RCG may have completed the real estate blogging trifecta, but which horse is going to win?

About a week ago I noted that the Zillow Blog added Rain City Guide to its sidepanel and that I hadn’t found out about both the Redfin Blog or the HouseValues blog because they hadn’t spread any link love. As Rain City Guide hasn’t done much to deserve traffic from either site, I didn’t really expect my comments to make much impact, so I was pleasantly surprised to find that both blogs added Rain City Guide to their sidepanel in less than a few days, thus completing my Seattle-real-estate-search trifecta!

I start with this story because it highlights two timely points I want to make: (1) all real estate is local and (2) business blogs can be shockingly responsive in ways that simply is not possible with a standard business website.

And just as all real estate is local, I’m happy to say that all interesting real estate search technology appears to be local as well. I’ve seen some fun tools come out of New York and California (or should we say CaliYork), but I don’t think it can be argued that the future of real estate is being developed right here in Seattle.

So who is going to win the real estate technology race? Will it be:

I don’t pretend to have the answer, but I sure enjoying keeping score. 😉

The second (and only tangentially related) point I want to make is that business blogs are now the norm for tech companies. When done right these blogs are much more than just a place to put press releases and instead give some great insight into the corporate personality behind the company. Go ahead and read the first few blog entries from each of the big three real estate search sites:

(I’m waiting…)

Here’s is what I read… The Zillow people are a zany, tech bunch who really believe that they can crack the real estate nut through increased data crunching and processing power. The Redfin people have figured out a better business model and now only need to expand so that they can demonstrate efficiencies of scale. The HouseValues people have a laser-like focus on present marketing opportunities, so they really don’t spend much time thinking about the future. Had any of these three companies been blogging a year ago, I’m sure their blogs would read the same! And more interestingly, I’m fairly confident that if I read the “latest” three or four entries from those same three blogs one year from now, those will also read the same because the culture that created those blogs is the same culture that created those companies. There is a real honesty in blogging that is hard to mask. Both a company’s strengths and weaknesses show through in their blogs!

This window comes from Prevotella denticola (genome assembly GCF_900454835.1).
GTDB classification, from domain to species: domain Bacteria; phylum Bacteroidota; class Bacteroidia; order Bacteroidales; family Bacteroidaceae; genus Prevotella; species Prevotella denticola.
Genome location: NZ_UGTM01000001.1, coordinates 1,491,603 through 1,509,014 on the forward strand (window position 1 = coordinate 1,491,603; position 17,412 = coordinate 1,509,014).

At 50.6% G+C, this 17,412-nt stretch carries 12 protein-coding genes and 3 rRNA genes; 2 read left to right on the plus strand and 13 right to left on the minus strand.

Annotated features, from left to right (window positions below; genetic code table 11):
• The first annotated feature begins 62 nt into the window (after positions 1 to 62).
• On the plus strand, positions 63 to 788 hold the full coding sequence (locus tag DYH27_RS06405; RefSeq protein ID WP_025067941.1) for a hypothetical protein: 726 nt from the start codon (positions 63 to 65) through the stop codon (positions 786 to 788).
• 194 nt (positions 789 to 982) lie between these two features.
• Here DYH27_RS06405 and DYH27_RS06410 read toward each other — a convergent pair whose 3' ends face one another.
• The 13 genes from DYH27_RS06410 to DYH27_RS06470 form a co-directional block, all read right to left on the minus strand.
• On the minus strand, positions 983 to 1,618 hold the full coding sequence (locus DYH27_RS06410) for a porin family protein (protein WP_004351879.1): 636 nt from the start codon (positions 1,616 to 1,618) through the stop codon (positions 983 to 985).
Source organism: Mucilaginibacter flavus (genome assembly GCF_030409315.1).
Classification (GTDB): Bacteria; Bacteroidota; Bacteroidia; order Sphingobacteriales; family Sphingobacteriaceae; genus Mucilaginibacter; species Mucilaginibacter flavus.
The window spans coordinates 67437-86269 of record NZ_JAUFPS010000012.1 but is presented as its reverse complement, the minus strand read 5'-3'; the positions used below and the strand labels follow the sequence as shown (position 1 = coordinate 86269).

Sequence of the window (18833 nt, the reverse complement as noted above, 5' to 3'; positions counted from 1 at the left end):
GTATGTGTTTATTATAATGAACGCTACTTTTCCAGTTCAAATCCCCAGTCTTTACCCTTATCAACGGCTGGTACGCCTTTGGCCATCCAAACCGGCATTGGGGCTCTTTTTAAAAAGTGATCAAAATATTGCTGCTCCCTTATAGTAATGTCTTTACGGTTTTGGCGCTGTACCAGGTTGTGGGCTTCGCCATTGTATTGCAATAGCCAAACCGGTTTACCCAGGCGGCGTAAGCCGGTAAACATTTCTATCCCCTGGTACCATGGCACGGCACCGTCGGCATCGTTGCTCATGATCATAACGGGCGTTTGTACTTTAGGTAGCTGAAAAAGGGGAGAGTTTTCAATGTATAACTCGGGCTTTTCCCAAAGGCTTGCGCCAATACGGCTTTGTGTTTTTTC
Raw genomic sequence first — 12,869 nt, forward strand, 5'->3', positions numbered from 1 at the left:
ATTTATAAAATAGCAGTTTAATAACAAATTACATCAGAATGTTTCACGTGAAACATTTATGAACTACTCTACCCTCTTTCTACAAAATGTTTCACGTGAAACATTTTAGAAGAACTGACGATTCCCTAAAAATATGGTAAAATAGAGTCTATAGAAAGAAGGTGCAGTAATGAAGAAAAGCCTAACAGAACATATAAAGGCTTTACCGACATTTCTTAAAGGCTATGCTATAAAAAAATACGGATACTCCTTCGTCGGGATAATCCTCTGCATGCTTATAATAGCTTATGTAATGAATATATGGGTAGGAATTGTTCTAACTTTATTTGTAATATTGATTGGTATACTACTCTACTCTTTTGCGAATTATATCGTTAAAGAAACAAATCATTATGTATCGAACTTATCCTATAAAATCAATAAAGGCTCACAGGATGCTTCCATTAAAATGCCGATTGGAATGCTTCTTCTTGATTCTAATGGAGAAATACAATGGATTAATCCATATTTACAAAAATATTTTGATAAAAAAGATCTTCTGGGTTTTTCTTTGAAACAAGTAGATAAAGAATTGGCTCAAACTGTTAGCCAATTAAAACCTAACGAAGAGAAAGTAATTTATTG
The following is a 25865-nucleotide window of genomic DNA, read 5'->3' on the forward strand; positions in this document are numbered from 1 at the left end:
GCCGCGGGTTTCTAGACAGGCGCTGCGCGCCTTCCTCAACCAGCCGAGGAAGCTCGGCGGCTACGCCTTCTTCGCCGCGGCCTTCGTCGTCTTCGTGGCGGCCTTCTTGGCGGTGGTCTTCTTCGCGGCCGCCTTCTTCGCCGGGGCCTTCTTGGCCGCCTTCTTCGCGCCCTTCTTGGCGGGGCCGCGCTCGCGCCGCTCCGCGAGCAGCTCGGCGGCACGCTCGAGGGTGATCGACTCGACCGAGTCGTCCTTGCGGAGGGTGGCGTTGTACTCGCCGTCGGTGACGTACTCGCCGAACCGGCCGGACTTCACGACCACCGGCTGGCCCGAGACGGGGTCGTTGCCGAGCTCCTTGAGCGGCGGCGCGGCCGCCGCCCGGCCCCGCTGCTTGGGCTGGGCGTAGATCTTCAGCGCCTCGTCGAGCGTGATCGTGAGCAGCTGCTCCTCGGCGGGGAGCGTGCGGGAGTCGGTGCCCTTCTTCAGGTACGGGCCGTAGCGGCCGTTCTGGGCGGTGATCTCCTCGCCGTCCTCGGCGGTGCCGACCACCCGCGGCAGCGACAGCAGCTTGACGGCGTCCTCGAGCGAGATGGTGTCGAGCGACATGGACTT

However not everyone sees blogging from this vantage point. Recently, Daniel Gross of Slate signaled the beginning of the end of the business blog, by focusing on all the problems with blogging. But by focusing on the financial aspects of blogging (which often don’t make sense), he misses out on the overwhelmingly positive marketing opportunities associated with adding a friendly face to an otherwise impersonal website. I’m so glad that these three big real estate tech companies out of the Seattle area have all begun blogging because it gives some great insight into the soul behind the companies.

16 thoughts on “RCG may have completed the real estate blogging trifecta, but which horse is going to win?

  1. If traffic rank is any sign of success, Zillow’s sure got the pack beat:

    – Zillow – 2,889
    – Redfin – 35,000
    – HomePages – 36,833

    And Redfin is local, so HomePages is definitely losing the battle, which isn’t at all surprising.

    And more thing:
    “The agent-approved service that continues to pump healthy leads to agents?” – Healthy’s not quite the word I would use.

  2. Me neither Vincenzo…me neither.